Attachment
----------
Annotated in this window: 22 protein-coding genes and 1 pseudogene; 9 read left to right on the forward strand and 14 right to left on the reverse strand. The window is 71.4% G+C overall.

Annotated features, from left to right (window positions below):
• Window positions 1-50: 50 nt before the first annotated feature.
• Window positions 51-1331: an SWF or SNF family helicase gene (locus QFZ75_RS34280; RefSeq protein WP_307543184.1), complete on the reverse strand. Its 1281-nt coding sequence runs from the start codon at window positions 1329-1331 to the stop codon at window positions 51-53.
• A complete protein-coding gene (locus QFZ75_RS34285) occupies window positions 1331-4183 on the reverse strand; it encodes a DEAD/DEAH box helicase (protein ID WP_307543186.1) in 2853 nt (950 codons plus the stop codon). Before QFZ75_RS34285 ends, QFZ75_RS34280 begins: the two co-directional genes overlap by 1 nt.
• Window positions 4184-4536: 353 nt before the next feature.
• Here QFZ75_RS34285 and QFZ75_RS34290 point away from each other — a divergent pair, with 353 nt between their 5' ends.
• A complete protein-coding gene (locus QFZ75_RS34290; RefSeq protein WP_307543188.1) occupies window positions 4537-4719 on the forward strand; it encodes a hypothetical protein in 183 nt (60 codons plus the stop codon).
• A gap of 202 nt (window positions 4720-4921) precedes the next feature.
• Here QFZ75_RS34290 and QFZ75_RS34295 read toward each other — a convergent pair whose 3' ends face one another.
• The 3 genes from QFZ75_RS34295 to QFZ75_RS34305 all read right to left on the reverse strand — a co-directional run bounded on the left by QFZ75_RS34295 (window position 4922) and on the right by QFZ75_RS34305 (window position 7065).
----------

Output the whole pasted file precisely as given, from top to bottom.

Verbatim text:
Annotated in this window: 22 protein-coding genes and 1 pseudogene; 9 read left to right on the forward strand and 14 right to left on the reverse strand. The window is 71.4% G+C overall.

Annotated features, from left to right (window positions below):
• Window positions 1-50: 50 nt before the first annotated feature.
• Window positions 51-1331: an SWF or SNF family helicase gene (locus QFZ75_RS34280; RefSeq protein WP_307543184.1), complete on the reverse strand. Its 1281-nt coding sequence runs from the start codon at window positions 1329-1331 to the stop codon at window positions 51-53.
• A complete protein-coding gene (locus QFZ75_RS34285) occupies window positions 1331-4183 on the reverse strand; it encodes a DEAD/DEAH box helicase (protein ID WP_307543186.1) in 2853 nt (950 codons plus the stop codon). Before QFZ75_RS34285 ends, QFZ75_RS34280 begins: the two co-directional genes overlap by 1 nt.
• Window positions 4184-4536: 353 nt before the next feature.
• Here QFZ75_RS34285 and QFZ75_RS34290 point away from each other — a divergent pair, with 353 nt between their 5' ends.
• A complete protein-coding gene (locus QFZ75_RS34290; RefSeq protein WP_307543188.1) occupies window positions 4537-4719 on the forward strand; it encodes a hypothetical protein in 183 nt (60 codons plus the stop codon).
• A gap of 202 nt (window positions 4720-4921) precedes the next feature.
• Here QFZ75_RS34290 and QFZ75_RS34295 read toward each other — a convergent pair whose 3' ends face one another.
• The 3 genes from QFZ75_RS34295 to QFZ75_RS34305 all read right to left on the reverse strand — a co-directional run bounded on the left by QFZ75_RS34295 (window position 4922) and on the right by QFZ75_RS34305 (window position 7065).